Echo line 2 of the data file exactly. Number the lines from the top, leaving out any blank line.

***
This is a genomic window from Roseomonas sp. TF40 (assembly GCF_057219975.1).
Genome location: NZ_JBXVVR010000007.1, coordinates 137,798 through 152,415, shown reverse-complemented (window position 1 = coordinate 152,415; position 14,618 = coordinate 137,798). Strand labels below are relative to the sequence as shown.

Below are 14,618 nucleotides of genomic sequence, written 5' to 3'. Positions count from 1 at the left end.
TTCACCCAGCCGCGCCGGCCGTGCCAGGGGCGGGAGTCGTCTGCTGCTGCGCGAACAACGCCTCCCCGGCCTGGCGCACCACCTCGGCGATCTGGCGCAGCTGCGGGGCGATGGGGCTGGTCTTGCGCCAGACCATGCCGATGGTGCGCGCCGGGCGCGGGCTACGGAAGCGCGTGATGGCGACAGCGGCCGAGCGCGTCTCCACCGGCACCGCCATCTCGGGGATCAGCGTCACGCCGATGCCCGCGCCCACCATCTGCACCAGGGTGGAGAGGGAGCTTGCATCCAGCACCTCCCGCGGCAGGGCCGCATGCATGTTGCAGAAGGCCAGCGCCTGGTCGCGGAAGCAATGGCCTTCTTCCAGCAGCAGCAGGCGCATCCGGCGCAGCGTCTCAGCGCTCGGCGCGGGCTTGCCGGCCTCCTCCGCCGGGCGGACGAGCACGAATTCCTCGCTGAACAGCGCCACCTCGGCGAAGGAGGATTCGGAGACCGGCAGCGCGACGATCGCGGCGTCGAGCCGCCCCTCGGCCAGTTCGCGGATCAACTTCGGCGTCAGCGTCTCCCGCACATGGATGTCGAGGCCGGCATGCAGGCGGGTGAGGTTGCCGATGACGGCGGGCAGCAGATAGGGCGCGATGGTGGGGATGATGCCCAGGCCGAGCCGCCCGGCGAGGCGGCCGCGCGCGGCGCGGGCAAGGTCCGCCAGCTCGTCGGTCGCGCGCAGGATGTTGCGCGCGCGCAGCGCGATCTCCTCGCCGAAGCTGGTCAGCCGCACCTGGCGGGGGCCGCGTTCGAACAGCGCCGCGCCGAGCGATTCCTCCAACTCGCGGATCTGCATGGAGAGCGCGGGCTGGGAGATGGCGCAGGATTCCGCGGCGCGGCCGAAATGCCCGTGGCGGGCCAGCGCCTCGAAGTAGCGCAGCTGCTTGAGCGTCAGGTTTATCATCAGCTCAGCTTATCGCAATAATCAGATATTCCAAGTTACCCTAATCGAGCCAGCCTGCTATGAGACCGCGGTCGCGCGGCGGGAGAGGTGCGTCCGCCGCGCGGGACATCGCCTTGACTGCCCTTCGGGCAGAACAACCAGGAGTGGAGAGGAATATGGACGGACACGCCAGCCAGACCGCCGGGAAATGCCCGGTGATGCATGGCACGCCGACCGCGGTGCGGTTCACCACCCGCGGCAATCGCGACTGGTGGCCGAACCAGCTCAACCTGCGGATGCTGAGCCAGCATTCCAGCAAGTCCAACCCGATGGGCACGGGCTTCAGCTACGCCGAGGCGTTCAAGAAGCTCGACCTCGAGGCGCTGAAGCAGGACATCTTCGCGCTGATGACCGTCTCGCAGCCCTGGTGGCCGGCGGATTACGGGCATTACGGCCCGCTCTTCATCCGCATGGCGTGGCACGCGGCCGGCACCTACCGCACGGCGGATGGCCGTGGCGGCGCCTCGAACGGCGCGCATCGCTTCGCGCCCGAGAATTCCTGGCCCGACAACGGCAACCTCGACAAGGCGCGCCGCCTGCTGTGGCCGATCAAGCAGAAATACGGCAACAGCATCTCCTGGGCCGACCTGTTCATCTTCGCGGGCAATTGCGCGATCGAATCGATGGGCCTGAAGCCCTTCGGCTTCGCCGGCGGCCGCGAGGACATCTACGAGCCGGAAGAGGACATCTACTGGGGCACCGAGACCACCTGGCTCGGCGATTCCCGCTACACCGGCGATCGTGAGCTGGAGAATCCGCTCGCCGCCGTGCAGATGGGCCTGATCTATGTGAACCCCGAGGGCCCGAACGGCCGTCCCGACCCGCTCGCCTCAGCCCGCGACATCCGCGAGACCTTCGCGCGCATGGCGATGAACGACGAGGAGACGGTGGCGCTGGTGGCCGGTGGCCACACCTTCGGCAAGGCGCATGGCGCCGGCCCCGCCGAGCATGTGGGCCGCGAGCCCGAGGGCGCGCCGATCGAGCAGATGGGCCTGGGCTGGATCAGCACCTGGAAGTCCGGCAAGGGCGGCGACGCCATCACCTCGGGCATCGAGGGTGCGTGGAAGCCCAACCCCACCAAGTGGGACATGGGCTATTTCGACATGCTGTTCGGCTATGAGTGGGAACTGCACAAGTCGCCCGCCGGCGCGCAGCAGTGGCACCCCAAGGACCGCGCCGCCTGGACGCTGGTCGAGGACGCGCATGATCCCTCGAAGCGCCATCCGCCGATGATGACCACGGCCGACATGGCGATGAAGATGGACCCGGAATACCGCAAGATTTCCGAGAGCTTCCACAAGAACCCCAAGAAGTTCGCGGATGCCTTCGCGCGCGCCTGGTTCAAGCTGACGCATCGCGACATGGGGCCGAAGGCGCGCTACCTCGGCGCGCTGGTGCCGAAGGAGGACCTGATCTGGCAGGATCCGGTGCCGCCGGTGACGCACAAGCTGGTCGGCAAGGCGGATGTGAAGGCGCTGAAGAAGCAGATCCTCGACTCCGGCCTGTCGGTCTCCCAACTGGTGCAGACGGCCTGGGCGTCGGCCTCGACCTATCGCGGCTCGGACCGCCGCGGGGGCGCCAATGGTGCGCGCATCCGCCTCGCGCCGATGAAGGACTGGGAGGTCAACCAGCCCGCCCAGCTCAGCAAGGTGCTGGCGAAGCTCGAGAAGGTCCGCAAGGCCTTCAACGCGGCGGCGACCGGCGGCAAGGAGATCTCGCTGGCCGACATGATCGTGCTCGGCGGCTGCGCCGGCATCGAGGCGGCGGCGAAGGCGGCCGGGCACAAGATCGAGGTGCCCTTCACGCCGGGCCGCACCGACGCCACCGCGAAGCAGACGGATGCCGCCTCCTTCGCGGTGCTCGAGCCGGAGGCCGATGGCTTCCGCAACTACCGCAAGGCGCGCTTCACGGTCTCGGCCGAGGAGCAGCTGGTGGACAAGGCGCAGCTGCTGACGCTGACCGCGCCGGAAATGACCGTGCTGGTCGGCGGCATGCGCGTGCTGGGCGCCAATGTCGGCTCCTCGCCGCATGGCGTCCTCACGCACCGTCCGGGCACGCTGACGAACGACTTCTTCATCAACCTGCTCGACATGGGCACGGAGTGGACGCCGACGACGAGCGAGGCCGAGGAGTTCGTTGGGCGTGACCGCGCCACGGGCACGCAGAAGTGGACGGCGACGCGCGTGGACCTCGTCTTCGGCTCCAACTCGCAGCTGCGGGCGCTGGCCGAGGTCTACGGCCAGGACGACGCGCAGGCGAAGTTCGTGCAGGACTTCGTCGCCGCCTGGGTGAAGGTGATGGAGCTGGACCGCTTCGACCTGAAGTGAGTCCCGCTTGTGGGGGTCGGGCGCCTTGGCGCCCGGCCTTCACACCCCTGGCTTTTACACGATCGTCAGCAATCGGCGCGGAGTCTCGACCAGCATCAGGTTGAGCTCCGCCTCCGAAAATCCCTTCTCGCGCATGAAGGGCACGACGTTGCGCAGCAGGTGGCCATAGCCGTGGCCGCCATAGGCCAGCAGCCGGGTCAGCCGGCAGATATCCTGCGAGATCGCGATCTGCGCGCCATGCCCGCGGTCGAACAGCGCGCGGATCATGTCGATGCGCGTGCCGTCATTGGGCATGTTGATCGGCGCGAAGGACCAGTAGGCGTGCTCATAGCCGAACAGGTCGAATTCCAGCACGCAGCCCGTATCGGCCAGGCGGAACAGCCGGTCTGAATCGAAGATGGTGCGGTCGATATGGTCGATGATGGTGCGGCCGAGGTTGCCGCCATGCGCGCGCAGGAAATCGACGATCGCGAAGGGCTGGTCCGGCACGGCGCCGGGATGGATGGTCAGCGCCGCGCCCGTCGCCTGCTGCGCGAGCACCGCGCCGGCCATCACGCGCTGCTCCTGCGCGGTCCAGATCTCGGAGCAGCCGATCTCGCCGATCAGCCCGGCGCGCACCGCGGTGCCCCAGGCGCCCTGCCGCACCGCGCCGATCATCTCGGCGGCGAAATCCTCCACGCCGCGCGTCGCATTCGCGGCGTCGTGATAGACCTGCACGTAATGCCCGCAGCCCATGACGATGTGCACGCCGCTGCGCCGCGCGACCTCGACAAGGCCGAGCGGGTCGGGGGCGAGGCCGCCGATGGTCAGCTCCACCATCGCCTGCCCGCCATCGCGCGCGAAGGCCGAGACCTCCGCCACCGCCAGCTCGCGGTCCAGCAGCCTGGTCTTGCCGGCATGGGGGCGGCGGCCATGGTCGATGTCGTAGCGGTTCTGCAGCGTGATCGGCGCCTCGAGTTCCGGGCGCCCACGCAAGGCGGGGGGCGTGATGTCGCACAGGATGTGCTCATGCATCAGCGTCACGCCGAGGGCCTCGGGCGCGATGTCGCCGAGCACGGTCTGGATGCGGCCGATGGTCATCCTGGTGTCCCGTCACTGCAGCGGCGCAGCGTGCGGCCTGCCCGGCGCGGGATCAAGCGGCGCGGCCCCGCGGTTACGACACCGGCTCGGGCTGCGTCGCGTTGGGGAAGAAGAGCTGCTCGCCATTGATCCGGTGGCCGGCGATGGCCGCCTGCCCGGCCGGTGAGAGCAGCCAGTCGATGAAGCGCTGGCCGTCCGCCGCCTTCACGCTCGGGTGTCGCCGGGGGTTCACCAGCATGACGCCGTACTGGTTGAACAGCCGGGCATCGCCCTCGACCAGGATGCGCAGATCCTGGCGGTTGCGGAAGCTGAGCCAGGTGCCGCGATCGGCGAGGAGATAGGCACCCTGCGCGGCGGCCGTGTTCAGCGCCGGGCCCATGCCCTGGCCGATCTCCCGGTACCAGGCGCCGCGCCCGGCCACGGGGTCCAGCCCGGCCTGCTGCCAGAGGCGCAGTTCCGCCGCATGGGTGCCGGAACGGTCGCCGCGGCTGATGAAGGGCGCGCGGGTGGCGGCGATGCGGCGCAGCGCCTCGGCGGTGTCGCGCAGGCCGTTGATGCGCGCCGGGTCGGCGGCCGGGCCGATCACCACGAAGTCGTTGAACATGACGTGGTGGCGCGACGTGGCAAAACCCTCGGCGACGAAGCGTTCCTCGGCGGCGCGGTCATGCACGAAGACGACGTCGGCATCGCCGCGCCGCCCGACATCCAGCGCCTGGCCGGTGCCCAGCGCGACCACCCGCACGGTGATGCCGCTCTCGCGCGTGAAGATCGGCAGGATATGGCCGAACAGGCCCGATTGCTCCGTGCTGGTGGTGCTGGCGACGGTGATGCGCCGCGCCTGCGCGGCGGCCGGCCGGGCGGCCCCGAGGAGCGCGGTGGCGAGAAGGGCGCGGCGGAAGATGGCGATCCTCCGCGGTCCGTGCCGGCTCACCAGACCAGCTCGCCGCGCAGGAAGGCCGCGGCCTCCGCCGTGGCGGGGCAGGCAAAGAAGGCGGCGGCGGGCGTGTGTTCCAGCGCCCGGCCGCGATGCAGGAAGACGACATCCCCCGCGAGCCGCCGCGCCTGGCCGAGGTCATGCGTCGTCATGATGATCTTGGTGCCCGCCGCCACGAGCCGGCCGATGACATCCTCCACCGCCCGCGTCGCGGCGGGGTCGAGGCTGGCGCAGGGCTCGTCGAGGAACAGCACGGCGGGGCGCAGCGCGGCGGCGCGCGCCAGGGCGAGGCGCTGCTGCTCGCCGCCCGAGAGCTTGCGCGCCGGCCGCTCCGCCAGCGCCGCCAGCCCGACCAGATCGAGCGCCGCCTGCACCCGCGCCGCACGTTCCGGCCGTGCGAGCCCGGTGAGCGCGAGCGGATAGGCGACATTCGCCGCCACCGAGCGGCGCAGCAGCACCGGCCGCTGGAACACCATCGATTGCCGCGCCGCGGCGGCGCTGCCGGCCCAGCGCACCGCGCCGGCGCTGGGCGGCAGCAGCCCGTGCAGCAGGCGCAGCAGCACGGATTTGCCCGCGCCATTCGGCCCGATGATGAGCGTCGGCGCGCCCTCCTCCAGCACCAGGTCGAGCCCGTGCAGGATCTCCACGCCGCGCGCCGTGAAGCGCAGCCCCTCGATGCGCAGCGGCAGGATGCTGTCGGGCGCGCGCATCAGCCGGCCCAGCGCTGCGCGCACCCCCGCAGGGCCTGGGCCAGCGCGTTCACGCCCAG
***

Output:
Genome location: NZ_JBXVVR010000007.1, coordinates 137,798 through 152,415, shown reverse-complemented (window position 1 = coordinate 152,415; position 14,618 = coordinate 137,798). Strand labels below are relative to the sequence as shown.